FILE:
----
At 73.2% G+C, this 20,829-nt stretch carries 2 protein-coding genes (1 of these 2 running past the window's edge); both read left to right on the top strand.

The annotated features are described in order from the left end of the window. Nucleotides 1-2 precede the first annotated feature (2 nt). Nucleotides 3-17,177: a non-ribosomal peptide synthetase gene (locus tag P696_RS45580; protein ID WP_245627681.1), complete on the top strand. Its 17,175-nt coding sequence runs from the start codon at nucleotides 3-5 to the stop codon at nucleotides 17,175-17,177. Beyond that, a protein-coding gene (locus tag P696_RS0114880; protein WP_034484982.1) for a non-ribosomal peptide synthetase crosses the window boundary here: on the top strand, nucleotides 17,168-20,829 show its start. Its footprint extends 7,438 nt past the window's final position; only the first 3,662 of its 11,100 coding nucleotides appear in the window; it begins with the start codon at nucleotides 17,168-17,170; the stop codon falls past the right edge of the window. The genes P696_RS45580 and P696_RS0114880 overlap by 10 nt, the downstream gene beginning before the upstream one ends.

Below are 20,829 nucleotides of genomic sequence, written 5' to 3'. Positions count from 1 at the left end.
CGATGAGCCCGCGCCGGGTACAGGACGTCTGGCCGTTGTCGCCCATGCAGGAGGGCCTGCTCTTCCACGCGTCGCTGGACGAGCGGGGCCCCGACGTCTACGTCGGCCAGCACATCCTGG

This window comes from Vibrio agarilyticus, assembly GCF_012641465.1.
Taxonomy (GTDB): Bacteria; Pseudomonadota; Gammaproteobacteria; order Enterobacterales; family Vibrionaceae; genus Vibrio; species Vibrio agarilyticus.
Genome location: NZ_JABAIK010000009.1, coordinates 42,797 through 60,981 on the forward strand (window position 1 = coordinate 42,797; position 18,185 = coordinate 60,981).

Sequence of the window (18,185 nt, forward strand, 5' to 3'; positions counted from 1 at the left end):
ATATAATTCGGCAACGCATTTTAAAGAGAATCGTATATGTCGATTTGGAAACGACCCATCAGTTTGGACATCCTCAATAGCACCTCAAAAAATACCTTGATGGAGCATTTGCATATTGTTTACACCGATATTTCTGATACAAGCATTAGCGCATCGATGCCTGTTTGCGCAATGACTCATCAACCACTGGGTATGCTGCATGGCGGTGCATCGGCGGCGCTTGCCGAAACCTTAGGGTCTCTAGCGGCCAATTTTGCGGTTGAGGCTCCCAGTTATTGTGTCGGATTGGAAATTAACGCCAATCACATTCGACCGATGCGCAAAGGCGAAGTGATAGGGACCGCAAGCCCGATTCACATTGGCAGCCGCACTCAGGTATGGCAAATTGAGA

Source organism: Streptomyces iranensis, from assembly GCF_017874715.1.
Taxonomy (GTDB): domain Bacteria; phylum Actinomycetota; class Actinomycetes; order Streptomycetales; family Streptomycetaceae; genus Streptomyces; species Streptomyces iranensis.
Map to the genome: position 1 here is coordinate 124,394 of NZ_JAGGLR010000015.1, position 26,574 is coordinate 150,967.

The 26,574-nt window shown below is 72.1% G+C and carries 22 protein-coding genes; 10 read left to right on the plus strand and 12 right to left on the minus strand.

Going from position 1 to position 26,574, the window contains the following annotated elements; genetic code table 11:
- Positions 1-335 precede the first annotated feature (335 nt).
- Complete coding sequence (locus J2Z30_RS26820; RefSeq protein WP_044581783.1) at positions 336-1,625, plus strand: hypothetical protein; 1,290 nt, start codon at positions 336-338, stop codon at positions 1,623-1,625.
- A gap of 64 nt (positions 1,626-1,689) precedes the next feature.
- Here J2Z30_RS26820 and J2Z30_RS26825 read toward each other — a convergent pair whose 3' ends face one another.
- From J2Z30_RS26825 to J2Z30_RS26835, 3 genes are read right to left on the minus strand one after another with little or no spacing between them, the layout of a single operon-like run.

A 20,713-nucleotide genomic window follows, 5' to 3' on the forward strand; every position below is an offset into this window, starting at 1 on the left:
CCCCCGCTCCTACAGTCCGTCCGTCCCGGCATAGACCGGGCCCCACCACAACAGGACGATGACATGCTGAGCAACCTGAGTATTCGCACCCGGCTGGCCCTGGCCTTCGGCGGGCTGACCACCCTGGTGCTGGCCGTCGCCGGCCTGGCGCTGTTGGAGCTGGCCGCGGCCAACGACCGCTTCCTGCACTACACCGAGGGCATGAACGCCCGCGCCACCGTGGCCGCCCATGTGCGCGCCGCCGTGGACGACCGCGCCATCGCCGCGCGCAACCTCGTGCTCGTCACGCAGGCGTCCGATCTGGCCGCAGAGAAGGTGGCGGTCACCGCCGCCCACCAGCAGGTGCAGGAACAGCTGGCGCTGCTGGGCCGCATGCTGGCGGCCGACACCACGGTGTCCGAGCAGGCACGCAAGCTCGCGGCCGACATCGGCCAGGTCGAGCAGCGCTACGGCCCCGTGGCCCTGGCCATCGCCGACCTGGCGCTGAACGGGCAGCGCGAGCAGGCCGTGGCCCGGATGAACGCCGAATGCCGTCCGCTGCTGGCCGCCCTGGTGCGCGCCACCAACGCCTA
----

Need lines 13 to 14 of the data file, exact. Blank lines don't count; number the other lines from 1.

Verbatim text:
The 26,574-nt window shown below is 72.1% G+C and carries 22 protein-coding genes; 10 read left to right on the plus strand and 12 right to left on the minus strand.

Going from position 1 to position 26,574, the window contains the following annotated elements; genetic code table 11: